Table Of Contents
- Definition of french Communism
- History of Communism in France
- the historical figures of french Communism
- 6 reasons why France is not considered a communist country
Bonjour les amis,
You have understood it I think: I am curious.
When I wrote the article on the debate of my friends readers is France socialist, during my research there were also many references to the history of communism in our country.
So, I had fun researching this subject: is France communist?
And don’t tell me that I have time to waste 🙂
I love to ask myself questions about my country.
Have a nice day!
Definition of french Communism
Communism, in general, refers to a social, political, and economic ideology that seeks to establish a classless society where the means of production are owned and controlled collectively, with wealth and resources distributed according to need.
It is characterized by:
- The creation of the French communist party (PCF) in 1920 and a certain political influence during the 20th century
- The important role in the French resistance during the Second World War
- A decline of political influence from the 1980s onwards.
History of Communism in France
From the origins of Communism to the present day
the appearance of the PCF in the French political landscape
The French Communist Party (PCF) was founded in 1920 as a result of a split within the French Section of the Workers’ International (SFIO).
Initially a small party, it grew in influence during the 1930s, particularly through its participation in the Popular Front, a left-wing coalition that won the 1936 elections and enacted progressive social reforms.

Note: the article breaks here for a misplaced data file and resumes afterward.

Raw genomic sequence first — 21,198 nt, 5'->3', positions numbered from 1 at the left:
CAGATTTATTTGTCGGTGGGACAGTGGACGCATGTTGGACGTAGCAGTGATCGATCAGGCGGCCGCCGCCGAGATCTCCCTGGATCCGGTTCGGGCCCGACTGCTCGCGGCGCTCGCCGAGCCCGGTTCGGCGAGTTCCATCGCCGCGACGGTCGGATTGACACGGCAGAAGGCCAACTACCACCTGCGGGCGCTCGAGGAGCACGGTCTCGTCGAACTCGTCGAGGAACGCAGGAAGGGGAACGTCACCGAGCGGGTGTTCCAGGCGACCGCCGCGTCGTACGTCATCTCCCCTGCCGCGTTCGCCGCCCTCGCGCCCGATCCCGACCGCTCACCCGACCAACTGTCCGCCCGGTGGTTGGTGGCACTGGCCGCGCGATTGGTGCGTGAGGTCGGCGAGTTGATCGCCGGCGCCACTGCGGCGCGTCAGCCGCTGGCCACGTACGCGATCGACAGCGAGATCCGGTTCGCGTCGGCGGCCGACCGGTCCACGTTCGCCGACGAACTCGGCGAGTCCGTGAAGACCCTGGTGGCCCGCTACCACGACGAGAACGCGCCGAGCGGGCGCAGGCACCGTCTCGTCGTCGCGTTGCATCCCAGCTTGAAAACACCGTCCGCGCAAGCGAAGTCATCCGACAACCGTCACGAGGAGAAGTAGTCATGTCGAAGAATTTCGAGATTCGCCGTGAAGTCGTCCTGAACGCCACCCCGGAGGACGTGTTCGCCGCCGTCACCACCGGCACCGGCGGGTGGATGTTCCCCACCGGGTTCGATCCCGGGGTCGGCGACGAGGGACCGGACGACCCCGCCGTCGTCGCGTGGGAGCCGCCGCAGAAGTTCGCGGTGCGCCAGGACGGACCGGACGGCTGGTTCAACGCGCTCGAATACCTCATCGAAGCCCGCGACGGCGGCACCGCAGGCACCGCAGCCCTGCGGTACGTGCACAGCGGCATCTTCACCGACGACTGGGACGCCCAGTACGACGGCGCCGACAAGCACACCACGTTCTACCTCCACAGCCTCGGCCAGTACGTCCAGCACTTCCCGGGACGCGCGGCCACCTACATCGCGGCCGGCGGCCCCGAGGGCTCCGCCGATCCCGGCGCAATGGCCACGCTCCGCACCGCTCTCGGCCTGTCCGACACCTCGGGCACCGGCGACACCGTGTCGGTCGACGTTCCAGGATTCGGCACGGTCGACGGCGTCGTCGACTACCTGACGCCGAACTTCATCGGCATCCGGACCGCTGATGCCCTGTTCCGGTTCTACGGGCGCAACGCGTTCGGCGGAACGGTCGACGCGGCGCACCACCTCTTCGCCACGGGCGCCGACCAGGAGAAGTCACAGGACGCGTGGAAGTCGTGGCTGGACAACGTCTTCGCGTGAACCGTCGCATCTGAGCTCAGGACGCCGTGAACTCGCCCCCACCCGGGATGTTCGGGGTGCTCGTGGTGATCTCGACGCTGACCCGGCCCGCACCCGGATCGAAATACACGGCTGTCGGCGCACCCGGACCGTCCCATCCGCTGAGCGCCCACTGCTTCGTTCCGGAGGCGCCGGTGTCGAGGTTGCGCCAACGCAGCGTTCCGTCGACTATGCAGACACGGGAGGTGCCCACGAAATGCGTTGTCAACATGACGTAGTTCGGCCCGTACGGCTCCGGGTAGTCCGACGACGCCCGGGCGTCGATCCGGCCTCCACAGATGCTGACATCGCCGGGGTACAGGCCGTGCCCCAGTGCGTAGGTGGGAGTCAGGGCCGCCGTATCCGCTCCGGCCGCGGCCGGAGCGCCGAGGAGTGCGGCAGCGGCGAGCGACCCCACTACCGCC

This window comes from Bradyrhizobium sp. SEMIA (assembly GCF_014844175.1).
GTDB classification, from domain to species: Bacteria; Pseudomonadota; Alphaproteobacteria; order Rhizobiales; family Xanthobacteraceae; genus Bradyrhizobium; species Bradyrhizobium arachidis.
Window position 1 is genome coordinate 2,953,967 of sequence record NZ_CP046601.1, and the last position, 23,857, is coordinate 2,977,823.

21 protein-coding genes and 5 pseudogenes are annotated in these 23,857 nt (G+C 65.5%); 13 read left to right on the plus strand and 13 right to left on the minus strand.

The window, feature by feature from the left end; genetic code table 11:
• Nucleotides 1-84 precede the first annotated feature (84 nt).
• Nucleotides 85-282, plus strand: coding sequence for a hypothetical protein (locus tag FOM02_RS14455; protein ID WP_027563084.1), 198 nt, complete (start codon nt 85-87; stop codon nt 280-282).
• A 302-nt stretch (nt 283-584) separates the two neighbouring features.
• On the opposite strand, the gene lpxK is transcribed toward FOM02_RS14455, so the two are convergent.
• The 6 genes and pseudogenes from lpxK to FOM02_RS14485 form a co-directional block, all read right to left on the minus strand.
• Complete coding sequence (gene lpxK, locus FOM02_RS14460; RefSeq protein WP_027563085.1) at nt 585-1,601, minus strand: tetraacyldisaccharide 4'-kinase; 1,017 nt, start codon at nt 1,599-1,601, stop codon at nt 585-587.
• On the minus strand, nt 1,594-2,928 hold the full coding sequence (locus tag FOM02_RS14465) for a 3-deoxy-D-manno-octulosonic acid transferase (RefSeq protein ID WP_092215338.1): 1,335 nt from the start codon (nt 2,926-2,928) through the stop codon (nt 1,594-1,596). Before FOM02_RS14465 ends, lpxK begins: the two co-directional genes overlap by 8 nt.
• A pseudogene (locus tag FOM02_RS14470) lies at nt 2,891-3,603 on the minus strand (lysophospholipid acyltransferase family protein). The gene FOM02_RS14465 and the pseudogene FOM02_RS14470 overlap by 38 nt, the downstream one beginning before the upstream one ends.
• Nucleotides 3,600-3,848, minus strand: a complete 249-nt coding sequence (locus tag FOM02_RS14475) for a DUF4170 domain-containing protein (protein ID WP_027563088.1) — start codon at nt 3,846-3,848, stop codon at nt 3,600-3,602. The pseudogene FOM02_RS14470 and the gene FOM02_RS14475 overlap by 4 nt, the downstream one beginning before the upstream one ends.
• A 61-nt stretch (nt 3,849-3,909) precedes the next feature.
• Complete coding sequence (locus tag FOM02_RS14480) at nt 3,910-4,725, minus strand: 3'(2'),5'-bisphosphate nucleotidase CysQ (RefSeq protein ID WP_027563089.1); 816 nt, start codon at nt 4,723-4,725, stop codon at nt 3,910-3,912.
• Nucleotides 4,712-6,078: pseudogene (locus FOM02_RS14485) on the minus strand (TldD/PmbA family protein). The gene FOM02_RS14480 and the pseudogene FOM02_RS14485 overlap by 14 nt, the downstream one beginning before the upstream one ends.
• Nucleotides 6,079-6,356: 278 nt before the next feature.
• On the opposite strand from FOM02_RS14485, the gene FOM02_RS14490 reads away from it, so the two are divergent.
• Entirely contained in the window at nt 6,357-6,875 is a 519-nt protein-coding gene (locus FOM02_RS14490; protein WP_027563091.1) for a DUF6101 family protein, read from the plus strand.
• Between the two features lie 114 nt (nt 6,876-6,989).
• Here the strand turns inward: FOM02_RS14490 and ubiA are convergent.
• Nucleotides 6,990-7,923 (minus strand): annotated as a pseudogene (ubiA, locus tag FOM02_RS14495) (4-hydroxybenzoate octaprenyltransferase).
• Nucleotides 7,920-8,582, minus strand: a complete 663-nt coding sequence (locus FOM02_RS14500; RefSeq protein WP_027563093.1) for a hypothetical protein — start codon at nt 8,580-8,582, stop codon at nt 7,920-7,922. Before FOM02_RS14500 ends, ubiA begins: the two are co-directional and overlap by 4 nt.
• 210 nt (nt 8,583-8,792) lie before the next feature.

the second world war and the peak of political influence
During World War II, the PCF was instrumental in the French Resistance against Nazi occupation.
Post-war, it became one of France’s leading political forces, reaching its peak in the 1946 and 1956 elections with around 25-28% of the vote.
The PCF was part of several coalition governments, advocating for nationalization of key industries, a planned economy, and extensive social welfare programs.
the decline of PCF
The PCF’s fortunes began to decline in the 1980s due to internal divisions, the rise of the Socialist Party, and the broader global decline in communism.
By the 1990s, the PCF had lost much of its electoral support, and its role in French politics diminished.
The PCF today
In recent years, the PCF has attempted to reinvent itself, embracing a more moderate left-wing platform and forming alliances with other progressive parties.
But the party has struggled to regain its former prominence.
Today, the PCF remains a small but vocal presence in French politics, advocating for social justice, workers’ rights, and the fight against inequality.
the historical figures of french Communism
The History of our country and the evolution of ideas can be understood above all with the history of men:
Maurice Thorez (1900-1964)
Maurice Thorez was a central figure in French communism and served as the General Secretary of the French Communist Party (PCF) from 1930 to 1964.
Born into a working-class family, Thorez joined the PCF in the 1920s and quickly rose through the ranks.
Under his leadership, the PCF joined the Popular Front coalition, which won the 1936 elections and implemented significant social reforms.
During World War II, Thorez controversially spent the war years in the Soviet Union, but he returned to France after the Liberation to help rebuild the PCF.
He served as a minister in several post-war governments and was a key advocate for nationalization and workers’ rights.
Thorez remained a staunch Stalinist until his death in 1964, which marked the end of an era for the PCF.
Georges Marchais (1920-1997)
Georges Marchais was another prominent figure in French communism, serving as the General Secretary of the PCF from 1972 to 1994.
Born to a working-class family, Marchais became a member of the PCF in the 1940s and later worked as a trade union leader.